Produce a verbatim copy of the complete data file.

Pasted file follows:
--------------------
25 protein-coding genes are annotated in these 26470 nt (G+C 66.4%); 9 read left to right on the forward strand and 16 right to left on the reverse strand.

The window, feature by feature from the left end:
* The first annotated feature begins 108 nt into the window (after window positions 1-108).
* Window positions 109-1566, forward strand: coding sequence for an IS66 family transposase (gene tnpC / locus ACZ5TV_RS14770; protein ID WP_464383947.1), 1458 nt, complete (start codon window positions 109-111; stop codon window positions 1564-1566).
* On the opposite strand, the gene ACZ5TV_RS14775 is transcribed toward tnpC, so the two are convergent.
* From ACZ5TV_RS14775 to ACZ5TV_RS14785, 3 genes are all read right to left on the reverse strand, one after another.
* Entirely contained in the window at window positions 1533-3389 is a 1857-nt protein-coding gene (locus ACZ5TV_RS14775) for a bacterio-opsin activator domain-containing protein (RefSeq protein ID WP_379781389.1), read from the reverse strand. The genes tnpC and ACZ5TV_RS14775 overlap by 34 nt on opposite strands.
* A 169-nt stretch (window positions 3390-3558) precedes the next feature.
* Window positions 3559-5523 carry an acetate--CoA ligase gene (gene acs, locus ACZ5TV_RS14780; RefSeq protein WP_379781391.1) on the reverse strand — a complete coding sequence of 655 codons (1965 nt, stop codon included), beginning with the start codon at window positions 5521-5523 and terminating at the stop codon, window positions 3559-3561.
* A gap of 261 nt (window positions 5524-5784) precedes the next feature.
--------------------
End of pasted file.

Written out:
25 protein-coding genes are annotated in these 26470 nt (G+C 66.4%); 9 read left to right on the forward strand and 16 right to left on the reverse strand.

The window, feature by feature from the left end:
* The first annotated feature begins 108 nt into the window (after window positions 1-108).
* Window positions 109-1566, forward strand: coding sequence for an IS66 family transposase (gene tnpC / locus ACZ5TV_RS14770; protein ID WP_464383947.1), 1458 nt, complete (start codon window positions 109-111; stop codon window positions 1564-1566).
* On the opposite strand, the gene ACZ5TV_RS14775 is transcribed toward tnpC, so the two are convergent.
* From ACZ5TV_RS14775 to ACZ5TV_RS14785, 3 genes are all read right to left on the reverse strand, one after another.
* Entirely contained in the window at window positions 1533-3389 is a 1857-nt protein-coding gene (locus ACZ5TV_RS14775) for a bacterio-opsin activator domain-containing protein (RefSeq protein ID WP_379781389.1), read from the reverse strand. The genes tnpC and ACZ5TV_RS14775 overlap by 34 nt on opposite strands.
* A 169-nt stretch (window positions 3390-3558) precedes the next feature.
* Window positions 3559-5523 carry an acetate--CoA ligase gene (gene acs, locus ACZ5TV_RS14780; RefSeq protein WP_379781391.1) on the reverse strand — a complete coding sequence of 655 codons (1965 nt, stop codon included), beginning with the start codon at window positions 5521-5523 and terminating at the stop codon, window positions 3559-3561.
* A gap of 261 nt (window positions 5524-5784) precedes the next feature.